It can be overwhelming to be asked to make health care decisions for someone who is dying and is no longer able to make their own choices. It is even more difficult if you do not have written or verbal guidance. Even when you have written documents, some decisions still might not be clear.
Addressing a person’s advance care wishes
If the person has written documents as part of an advance care plan, such as a do not resuscitate order, tell the doctor in charge as soon as possible. If end-of-life care is given at home, you will need a special out-of-hospital order, signed by a doctor, to ensure that emergency medical technicians, if called to the home, will respect the person’s wishes. Hospice staff can help determine whether a medical condition is part of the normal dying process or something that needs the attention of health care personnel.
For situations that are not addressed in a person’s advance care plan, or if the person does not have such a plan, you can consider different decision-making strategies to help determine the best approach for the person.
Decision-making strategies: Substituted judgment and best interests
Two approaches might be useful when you encounter decisions that have not been addressed in a person’s advance care plan or in previous conversations with them. One is to put yourself in the place of the person who is dying and try to choose as they would. This is called substituted judgment. Some experts believe that decisions should be based on substituted judgment whenever possible. Another approach, known as best interests, is to decide what you as their representative think is best for the dying person. This is sometimes combined with substituted judgment.
If you are making decisions without specific guidance from the dying person, you will need as much information as possible to help guide your actions. Remember that the decisions you are faced with and the questions you may ask the person’s medical team can vary depending on if the person is at home or in a care facility or hospital.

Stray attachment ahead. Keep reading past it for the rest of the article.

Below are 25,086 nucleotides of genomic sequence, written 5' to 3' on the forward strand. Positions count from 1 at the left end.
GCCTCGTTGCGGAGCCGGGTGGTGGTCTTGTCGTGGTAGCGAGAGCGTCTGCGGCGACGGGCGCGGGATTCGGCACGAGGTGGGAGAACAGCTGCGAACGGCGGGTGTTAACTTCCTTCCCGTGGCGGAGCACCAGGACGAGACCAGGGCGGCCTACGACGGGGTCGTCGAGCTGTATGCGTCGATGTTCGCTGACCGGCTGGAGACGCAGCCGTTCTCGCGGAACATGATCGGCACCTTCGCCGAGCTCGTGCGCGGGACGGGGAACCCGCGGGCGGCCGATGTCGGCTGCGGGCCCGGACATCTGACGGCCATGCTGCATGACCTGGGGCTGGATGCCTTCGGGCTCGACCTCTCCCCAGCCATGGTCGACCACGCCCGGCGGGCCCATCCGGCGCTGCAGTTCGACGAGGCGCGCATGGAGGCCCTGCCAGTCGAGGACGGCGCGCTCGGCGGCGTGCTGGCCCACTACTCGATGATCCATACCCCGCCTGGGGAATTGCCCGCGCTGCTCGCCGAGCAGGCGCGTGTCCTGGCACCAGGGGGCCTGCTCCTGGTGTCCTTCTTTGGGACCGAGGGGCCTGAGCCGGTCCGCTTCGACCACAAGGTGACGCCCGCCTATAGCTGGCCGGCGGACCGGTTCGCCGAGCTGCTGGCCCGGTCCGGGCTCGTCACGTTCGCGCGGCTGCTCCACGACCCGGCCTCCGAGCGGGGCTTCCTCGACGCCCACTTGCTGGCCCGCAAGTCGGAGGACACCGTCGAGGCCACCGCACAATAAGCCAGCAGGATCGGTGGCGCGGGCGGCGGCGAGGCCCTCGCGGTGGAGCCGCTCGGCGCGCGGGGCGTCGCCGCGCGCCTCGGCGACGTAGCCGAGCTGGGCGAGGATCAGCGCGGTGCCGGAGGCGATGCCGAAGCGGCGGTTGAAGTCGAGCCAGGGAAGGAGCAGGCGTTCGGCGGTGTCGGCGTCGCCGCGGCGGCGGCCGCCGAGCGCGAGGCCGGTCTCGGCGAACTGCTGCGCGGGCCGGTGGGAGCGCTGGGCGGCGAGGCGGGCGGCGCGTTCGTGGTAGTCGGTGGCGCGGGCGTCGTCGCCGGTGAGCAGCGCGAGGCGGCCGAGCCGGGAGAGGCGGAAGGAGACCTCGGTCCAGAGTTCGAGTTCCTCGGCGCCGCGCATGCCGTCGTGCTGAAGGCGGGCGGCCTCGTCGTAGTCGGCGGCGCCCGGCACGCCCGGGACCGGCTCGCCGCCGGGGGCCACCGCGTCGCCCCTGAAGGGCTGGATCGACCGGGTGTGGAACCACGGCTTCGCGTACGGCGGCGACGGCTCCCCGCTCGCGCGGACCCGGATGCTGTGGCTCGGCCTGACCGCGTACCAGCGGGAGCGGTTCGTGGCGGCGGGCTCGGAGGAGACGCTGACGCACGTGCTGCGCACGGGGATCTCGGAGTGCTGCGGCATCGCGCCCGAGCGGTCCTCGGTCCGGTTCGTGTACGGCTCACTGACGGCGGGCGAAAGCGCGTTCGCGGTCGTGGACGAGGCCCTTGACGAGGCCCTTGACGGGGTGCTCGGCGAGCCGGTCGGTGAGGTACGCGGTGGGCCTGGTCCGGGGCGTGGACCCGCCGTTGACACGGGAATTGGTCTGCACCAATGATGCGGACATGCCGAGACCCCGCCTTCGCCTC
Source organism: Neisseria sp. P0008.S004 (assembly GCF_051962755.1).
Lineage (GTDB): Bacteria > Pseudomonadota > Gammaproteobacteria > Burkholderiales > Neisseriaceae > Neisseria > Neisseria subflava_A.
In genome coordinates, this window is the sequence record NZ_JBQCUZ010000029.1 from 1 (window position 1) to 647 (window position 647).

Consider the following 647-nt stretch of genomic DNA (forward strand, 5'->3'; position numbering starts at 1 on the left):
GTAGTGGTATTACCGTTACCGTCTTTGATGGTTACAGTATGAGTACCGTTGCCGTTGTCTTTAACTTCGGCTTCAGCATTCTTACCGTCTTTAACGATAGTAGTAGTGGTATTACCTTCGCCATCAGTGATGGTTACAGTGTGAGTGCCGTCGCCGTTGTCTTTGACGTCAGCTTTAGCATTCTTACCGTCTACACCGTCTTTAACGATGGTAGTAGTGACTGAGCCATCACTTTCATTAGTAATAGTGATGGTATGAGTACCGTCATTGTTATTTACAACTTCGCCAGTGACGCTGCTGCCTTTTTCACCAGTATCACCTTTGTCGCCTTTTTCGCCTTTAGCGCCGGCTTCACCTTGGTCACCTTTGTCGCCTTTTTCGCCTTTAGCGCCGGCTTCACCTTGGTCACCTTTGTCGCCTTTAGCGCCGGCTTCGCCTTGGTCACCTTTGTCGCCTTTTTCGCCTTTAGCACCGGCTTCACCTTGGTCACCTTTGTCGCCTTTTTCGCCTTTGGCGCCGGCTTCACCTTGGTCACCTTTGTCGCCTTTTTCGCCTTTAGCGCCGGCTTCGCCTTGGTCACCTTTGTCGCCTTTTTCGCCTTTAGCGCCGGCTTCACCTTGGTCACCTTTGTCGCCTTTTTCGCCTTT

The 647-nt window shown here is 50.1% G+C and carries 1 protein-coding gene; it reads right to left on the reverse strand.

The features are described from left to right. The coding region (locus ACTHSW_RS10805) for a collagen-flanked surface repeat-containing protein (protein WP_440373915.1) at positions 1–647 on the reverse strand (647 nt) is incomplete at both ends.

It is a good idea to have someone with you when discussing these issues with medical staff. That person can take notes and help you remember details. Don’t be afraid to ask the doctor or nurse to repeat or rephrase what they said if you are unclear about something they told you. Keep asking questions until you have all the information you need to make decisions. If the person is at home, make sure you know how to contact a member of the health care team if you have a question or if the dying person needs something.
It can be difficult for doctors to accurately predict how much time someone has left to live. Depending on the diagnosis, certain conditions, such as dementia, can progress unpredictably. You should talk with the doctor about hospice care if they predict your loved one has six months or less to live.
Cultural considerations at the end of life
A person’s cultural background may influence comfort care and pain management at the end of life, who can be present at the time of death, who makes the health care decisions, and where they want to die.
It’s crucial that the health care team knows what is important to your family surrounding the end of life. You might say:
- In my religion, we… (then describe your religious traditions regarding death).
- Where we come from… (tell what customs are important to you at the time of death).
- In our family, when someone is dying, we prefer… (describe what you hope to happen).
Make sure you understand how the available medical options presented by the health care team fit into your family’s desires for end-of-life care. Telling the medical staff ahead of time may help avoid confusion and misunderstandings later. Knowing that these practices will be honored could comfort the dying person and help improve the quality of care provided.
Discussing a care plan
Having a care plan in place at the end of life is important in ensuring the person’s wishes are respected as much as possible. A care plan summarizes a person’s health conditions, medications, health care providers, emergency contacts, end-of-life care wishes, such as advance directives, and other decisions. A care plan may also include your loved one’s wishes after they die, such as funeral arrangements and what will be done with their body. It’s not uncommon for the entire family to want to be involved in a person’s care plan at the end of life.
Regardless, your family should try to discuss the end-of-life care they want with the health care team. In most cases, it’s helpful for the medical staff to have one person as the main point of contact.